Public sector company NTPC is the only Indian power producer still able to regularly access capital for new TPP development. Their latest corporate presentation estimates TPP commissioning at 4.2GW in Fiscal Year 2018-19 and 5.2 GW in 2019-20 (India’s fiscal year runs from April 1 through March 31). It would be fair, however, to expect delays with NTPC announcing cancellations/delays on 13GW of TPP development to date in 2018-19. IEEFA notes that NTPC may be finding it difficult to justify investment in greenfield TPP developments, particularly when coupled with constraints including fuel access, the high tariffs required, and the long delays being experienced.

Although Global Coal Plant Tracker estimates 103GW of TPPs in the development pipeline in India (including 39 GW under construction), the cancellation of 26 GW between January to June 2018 illustrates that most remaining projects are stalled.

The impact of stalled projects is far reaching. Right now, US$100 billion of distressed TPP loans are clogging the Indian banking system. Further, the travails at Infrastructure Leasing & Financial Services (IL&FS) suggests a real solution is yet to be found.

Stranded assets commonly reflect a myriad of problems including outdated technologies, legal issues around land acquisition, a geographical misfit between proposed plant locations and the distance coal supplies must travel, and unviable tariffs. TPP proposals in India are generally requiring tariffs at increasingly high rates. As a result, Indian”‘discoms”- distribution companies that purchase electricity for supply to consumers – will not accept them given renewable energy tariffs are the low-cost solution. For instance, renewables are now widely available at below Rs3/kWh (US$40/MWh), with zero indexation for 25 years. On the other hand, some TPP proposals are pegging tariffs at rates deemed too low, making financing impossible. Either way, banks are unwilling to finance unviable TPP projects.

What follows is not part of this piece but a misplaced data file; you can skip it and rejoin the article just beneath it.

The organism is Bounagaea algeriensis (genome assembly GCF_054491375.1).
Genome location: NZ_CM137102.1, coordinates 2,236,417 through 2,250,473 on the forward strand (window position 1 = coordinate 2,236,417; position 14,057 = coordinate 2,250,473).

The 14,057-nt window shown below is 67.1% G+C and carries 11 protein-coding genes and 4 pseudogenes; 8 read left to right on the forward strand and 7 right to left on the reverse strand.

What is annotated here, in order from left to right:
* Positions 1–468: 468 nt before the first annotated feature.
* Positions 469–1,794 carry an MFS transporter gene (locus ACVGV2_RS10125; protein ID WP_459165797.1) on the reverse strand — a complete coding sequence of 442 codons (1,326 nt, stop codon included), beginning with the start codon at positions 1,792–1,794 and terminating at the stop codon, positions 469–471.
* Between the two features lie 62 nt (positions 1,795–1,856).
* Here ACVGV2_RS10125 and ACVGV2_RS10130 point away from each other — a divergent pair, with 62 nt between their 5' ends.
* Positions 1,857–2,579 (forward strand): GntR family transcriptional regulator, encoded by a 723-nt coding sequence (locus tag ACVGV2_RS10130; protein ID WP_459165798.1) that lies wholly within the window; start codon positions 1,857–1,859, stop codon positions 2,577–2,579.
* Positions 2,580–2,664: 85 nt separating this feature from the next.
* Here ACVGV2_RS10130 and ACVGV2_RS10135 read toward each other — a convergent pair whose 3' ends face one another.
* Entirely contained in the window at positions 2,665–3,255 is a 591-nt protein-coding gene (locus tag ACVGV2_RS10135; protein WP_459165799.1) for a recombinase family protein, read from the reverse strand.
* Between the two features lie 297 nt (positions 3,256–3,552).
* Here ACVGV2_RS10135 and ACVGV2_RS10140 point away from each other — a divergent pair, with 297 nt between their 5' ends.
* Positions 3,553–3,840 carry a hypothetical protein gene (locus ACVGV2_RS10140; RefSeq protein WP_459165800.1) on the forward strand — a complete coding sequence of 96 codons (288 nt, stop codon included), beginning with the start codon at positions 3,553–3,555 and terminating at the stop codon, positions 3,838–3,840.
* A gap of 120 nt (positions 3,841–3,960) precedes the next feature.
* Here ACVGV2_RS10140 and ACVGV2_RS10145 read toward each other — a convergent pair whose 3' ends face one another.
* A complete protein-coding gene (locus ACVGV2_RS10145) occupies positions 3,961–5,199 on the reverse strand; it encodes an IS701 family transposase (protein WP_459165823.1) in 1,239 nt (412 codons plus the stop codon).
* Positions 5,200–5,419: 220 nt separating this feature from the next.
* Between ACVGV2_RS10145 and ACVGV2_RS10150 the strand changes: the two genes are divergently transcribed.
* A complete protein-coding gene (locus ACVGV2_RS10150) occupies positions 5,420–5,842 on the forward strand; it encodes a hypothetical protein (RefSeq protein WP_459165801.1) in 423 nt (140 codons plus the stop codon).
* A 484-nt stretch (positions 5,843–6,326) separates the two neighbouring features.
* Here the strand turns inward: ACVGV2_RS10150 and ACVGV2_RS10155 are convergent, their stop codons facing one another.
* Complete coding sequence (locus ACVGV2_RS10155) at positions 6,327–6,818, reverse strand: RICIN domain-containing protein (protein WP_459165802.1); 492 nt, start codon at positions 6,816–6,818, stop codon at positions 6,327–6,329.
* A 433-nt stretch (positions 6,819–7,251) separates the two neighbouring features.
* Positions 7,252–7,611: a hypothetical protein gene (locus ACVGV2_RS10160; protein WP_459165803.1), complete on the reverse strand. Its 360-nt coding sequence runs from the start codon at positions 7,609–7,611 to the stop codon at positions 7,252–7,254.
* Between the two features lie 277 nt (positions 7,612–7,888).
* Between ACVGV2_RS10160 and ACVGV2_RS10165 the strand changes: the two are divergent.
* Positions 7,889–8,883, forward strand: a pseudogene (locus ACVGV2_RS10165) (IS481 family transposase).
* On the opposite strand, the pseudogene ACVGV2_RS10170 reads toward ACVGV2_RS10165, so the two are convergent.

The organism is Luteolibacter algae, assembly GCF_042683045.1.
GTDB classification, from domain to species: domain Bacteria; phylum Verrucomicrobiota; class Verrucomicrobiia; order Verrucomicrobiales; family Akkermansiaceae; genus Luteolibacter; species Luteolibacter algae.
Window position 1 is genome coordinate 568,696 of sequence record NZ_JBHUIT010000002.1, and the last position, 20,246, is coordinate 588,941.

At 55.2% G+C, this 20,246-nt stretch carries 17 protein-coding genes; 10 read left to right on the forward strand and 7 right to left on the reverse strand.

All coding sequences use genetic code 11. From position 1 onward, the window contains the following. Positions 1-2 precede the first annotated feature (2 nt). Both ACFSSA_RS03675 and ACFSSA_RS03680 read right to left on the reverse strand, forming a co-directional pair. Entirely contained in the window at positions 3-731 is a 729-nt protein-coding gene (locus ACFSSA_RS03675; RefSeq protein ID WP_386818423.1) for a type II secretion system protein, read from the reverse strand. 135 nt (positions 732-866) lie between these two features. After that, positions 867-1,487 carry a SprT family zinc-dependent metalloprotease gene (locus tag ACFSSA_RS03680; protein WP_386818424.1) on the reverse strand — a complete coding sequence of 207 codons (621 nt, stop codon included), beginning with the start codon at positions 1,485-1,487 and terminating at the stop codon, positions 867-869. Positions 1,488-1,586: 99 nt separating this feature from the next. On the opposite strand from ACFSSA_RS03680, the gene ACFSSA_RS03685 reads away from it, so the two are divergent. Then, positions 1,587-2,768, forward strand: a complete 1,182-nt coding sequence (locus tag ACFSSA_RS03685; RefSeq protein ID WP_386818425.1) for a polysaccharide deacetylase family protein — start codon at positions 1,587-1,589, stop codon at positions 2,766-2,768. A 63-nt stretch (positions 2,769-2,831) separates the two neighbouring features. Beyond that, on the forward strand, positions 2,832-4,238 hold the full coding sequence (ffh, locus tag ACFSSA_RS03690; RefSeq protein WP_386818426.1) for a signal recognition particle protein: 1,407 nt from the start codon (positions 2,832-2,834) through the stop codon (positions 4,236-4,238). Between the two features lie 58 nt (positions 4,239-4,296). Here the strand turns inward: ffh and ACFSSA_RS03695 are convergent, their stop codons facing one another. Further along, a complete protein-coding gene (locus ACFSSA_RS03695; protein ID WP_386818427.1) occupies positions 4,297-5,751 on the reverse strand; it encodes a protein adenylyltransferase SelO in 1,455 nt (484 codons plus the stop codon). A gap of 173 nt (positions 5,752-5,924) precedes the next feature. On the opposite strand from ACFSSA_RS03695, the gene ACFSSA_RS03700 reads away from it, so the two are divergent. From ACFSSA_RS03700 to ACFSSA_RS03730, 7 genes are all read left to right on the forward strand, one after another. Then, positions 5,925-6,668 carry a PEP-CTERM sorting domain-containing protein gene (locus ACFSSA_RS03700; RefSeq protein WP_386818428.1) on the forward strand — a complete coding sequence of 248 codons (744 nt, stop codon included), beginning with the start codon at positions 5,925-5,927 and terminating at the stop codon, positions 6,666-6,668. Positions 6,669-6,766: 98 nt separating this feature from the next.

Reviewing the evidence, IEEFA forecasts net thermal power plant installations of just 3GW annually over 2018-19 and 2019-20 (taking into account 7GW of new plants commissioned and 4GW per annum of end-of-life closures).

India’s renewable energy sector has increasing momentum, but roadblocks must be removed

India’s renewable energy momentum entering 2018 has been staggeringly positive. Tariffs of below Rs3/kWh are still being registered relatively consistently. While 10 to 120% higher than the record low tariffs of Rs2.43-2.44/kWh observed in the past two years, this still puts renewable energy as the lowest cost source of new electricity supply for India. Further, an understated positive in the renewables industry is the price of solar modules which have fallen some 30% over 2018 to US25-27¢/w, thereby offsetting the price inflation of import duties.